Baltimore sex abuse survivors brace for release of bombshell AG's Catholic Archdiocese report
Survivors of alleged sexual abuse by priests in the Catholic Archdiocese of Baltimore say they are bracing for the release of a 456-page long report from the Maryland Attorney General’s Office that details a pattern of abuse in the church over the last 80 years.
The report implicates 158 priests and details the abuse of more than 600 children and young adults during that period.
Baltimore City Circuit Judge Robert K. Taylor Jr., who is overseeing the report on the Baltimore Archdiocese, gave attorneys until Monday to redact names from the report. Once he reviews the redactions the report will be made public.
Jean Hargadon Wehner, who went to a Catholic high school in Baltimore in the 1960s, says she is one of those 600 victims.
Hargadon Wehner alleges that Father Joseph Maskell, who died in 2001 at the age of 62, abused her throughout her teenage years.
“He raped me,” she said. “He put a dog collar around my neck with a leash. And I was paddled until I barked.”
At one point, Hargadon Wehner says, Maskell took the bullets out of a gun and held it to her temple.
“I can still hear the click of the trigger,” she said. “And he said, ‘If your father ever finds out you've been whoring around, he'll do this, but he'll keep bullets in it.’”
Brian Frosh, the former Maryland Attorney General who oversaw the grand jury investigation into the church, says some people who have been allegedly abused lived with fear, guilt and anxiety.
“What we heard from survivors was that the abuse changed their lives, it marked them for life,” Frosh said.
Often it takes years for people to come to terms with their abuse. A study by the medical journalBMC Public Health says the average age of a victim reporting sexual abuse is 52 years old.
That far exceeds the statute of limitations in some states to bring criminal charges and goes past the limitations in Maryland and many other states to file a lawsuit for civil damages.
“You have to look back to the culture in the 1960s and 1970s, which really didn’t encourage these folks to come forward,” Frosh said. “In fact, many of them when they did come forward, were smacked back down.”
Frosh said those people deserve to have a day in court where they can file suit against their abusers or the organizations harboring them.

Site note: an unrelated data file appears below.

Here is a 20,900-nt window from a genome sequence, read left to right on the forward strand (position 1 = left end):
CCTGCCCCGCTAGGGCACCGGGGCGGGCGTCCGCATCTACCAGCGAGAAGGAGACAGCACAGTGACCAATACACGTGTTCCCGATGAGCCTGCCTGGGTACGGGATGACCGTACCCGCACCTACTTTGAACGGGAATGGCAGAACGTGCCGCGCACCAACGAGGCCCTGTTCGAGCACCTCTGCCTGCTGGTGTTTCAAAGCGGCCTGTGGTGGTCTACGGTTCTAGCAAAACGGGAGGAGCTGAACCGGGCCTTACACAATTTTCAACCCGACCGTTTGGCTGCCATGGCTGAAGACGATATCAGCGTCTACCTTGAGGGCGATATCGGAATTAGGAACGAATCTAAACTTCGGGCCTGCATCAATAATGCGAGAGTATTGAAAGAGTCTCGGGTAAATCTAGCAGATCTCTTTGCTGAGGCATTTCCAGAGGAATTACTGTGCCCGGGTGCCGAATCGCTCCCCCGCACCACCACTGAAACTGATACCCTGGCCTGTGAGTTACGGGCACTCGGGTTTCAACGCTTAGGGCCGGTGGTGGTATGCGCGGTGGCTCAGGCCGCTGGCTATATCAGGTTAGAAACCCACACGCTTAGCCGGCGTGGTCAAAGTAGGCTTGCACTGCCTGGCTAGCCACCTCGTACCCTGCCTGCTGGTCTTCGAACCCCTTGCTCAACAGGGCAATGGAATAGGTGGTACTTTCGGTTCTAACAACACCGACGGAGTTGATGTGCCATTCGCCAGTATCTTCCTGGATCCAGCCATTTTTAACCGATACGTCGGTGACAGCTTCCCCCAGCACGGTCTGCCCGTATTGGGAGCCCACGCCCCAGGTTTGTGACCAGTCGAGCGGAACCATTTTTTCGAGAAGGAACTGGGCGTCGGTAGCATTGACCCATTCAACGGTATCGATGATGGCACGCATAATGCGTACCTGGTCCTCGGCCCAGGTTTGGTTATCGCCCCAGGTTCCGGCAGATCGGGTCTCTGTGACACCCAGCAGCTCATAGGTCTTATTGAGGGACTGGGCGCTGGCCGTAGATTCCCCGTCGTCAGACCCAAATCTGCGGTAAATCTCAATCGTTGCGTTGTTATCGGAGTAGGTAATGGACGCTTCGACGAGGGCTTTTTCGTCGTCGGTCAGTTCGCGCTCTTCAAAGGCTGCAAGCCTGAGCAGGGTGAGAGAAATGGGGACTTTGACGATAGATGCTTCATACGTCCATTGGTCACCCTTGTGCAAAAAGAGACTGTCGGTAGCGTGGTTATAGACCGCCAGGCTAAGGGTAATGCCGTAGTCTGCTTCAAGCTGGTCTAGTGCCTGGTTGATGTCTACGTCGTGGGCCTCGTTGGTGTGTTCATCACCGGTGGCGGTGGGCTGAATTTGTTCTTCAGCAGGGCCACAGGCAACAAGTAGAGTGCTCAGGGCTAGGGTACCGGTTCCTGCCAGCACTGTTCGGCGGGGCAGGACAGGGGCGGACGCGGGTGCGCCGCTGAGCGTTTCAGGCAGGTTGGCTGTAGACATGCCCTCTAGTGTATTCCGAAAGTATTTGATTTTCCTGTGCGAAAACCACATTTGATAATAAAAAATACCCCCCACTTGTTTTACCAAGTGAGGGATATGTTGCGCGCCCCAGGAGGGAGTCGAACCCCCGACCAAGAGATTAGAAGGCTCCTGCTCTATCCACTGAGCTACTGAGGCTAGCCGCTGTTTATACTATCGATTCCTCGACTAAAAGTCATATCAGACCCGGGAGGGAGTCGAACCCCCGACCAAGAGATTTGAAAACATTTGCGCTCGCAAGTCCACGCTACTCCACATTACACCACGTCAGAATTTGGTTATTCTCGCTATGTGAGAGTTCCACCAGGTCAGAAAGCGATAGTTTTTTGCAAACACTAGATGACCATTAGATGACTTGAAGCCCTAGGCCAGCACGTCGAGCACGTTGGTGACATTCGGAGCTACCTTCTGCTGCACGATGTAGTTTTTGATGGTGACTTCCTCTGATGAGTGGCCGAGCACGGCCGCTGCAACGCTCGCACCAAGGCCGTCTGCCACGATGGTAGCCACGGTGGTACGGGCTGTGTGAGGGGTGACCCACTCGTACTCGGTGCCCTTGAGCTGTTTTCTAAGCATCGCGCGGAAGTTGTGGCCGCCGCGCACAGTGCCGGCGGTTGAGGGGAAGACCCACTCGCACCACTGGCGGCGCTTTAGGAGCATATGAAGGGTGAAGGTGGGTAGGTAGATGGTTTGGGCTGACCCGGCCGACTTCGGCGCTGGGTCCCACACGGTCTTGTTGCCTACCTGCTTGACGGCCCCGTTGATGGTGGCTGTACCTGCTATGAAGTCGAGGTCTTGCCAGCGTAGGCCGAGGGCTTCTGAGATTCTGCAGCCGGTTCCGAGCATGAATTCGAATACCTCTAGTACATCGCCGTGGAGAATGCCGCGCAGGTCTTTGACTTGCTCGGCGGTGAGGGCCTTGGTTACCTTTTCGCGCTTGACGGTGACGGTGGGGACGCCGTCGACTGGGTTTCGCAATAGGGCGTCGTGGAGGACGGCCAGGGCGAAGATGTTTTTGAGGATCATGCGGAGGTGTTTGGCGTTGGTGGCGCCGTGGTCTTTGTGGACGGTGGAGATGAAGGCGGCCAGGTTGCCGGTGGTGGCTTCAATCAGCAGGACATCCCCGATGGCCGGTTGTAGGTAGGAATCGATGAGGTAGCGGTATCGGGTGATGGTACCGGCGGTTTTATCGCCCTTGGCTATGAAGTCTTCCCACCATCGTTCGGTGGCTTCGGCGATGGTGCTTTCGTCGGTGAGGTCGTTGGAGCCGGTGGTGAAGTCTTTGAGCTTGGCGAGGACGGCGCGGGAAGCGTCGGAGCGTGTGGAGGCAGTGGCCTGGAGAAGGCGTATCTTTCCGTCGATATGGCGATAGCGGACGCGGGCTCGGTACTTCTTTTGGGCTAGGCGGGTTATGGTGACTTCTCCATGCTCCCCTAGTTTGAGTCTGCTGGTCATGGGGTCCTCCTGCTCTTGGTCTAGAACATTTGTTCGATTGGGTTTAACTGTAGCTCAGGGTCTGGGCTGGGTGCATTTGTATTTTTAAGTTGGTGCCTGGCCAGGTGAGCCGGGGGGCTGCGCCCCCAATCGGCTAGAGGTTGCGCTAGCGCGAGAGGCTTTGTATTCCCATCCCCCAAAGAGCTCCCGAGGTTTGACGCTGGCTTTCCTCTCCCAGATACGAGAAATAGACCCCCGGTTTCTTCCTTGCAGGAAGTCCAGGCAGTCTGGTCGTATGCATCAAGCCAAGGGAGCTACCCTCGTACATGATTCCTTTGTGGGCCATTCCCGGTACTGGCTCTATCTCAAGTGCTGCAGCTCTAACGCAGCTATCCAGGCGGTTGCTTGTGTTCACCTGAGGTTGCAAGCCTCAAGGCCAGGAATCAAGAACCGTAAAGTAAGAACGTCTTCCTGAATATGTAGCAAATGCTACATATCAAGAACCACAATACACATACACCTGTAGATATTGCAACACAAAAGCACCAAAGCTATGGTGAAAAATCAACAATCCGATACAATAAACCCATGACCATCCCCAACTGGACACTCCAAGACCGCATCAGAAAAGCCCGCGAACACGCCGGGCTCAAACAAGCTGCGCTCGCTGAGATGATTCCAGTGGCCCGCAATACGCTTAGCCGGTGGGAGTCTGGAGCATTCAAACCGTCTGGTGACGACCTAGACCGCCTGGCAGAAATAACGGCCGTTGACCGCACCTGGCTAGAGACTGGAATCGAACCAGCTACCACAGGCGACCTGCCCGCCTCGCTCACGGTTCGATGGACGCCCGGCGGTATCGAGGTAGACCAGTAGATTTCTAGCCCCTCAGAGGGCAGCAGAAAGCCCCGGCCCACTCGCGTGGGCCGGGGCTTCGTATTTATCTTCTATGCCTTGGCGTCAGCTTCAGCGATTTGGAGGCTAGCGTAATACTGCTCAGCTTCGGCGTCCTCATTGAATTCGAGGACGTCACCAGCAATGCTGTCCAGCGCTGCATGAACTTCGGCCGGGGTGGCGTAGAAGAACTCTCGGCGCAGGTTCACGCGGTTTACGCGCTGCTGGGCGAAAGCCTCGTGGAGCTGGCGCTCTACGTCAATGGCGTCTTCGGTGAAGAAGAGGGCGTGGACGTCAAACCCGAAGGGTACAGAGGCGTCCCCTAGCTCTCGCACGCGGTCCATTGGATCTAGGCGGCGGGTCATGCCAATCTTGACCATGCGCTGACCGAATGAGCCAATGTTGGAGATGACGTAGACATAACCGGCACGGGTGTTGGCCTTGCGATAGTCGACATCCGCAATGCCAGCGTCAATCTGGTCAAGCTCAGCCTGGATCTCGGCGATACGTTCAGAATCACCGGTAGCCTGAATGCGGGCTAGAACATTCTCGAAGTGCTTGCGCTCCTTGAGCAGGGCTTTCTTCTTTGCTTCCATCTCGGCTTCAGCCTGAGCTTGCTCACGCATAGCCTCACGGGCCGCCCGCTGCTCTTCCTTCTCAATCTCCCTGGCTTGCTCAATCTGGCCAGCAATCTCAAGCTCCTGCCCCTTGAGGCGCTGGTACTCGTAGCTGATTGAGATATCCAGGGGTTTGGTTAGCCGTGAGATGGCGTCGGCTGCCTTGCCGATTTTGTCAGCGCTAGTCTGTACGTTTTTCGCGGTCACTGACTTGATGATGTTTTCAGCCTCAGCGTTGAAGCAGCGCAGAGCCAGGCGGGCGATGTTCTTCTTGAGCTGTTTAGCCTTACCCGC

Officials at the Archdiocese declined to be interviewed for this story, but Baltimore Archbishop William Lori acknowledged its role in the sexual abuse of children.
“I extend once again my deepest apologies for the abuse suffered upon them by clergy and others whose sinful and criminal acts so badly damaged them,” Lori said in aYouTube video last November. “The church failed to hold abusers accountable for their sinful and criminal behavior.”
The Maryland Catholic Conference, a religiously affiliated public policy group in Annapolis, said it supports legislation erasing the civil statute of limitations for sex crimes.
Maryland’s grand jury probe is one of a handful of recent state investigations into the Catholic Church.
New Mexico isfinishing up its own probe and in 2018, Pennsylvanialooked into six dioceses and archdioceses in the commonwealth.
That investigation implicated more than 300 priests and detailed the abuse of more than 1,000 children and young adults.
The report led to new laws in Pennsylvania that got rid of the civil statute of limitations and made the failure to report sex abuse a felony crime.
David Lorenz, the Maryland director for the Survivors Network of those Abused by Priests, says the reports are a way for victims to grieve and to hold the Church accountable.
“It’s a growing body of evidence for a national scourge,” Lorenz said. “This Catholic Church has a habit of underreporting the number of priests and are not changing the way they do their work.”
Maryland currently has legislation working its way through the House and Senate that will abolish the civil statute of limitations.
States like Ohio and Washington are considering doing the same.
Four of Maryland’s state attorney generals are also pushing legislation that will strengthen laws prosecuting people in authority positions who abuse children.
However, Jennifer Wortham, chair of the Global Collaborative, a network of child advocacy organizations, says civil suit limitations are only one part of the puzzle. The decentralized nature of the nearly two hundred dioceses and archdiocese in the United States makes the reporting and prosecution of child sex abuse complicated.
“We need significant reform and we could have uniform federal laws to protect children everywhere,” Wortham said. “This applies to Catholics and also applies to other not-for-profit organizations.”
Wortham said better federal reporting requirements will also help keep track of where abuse is happening.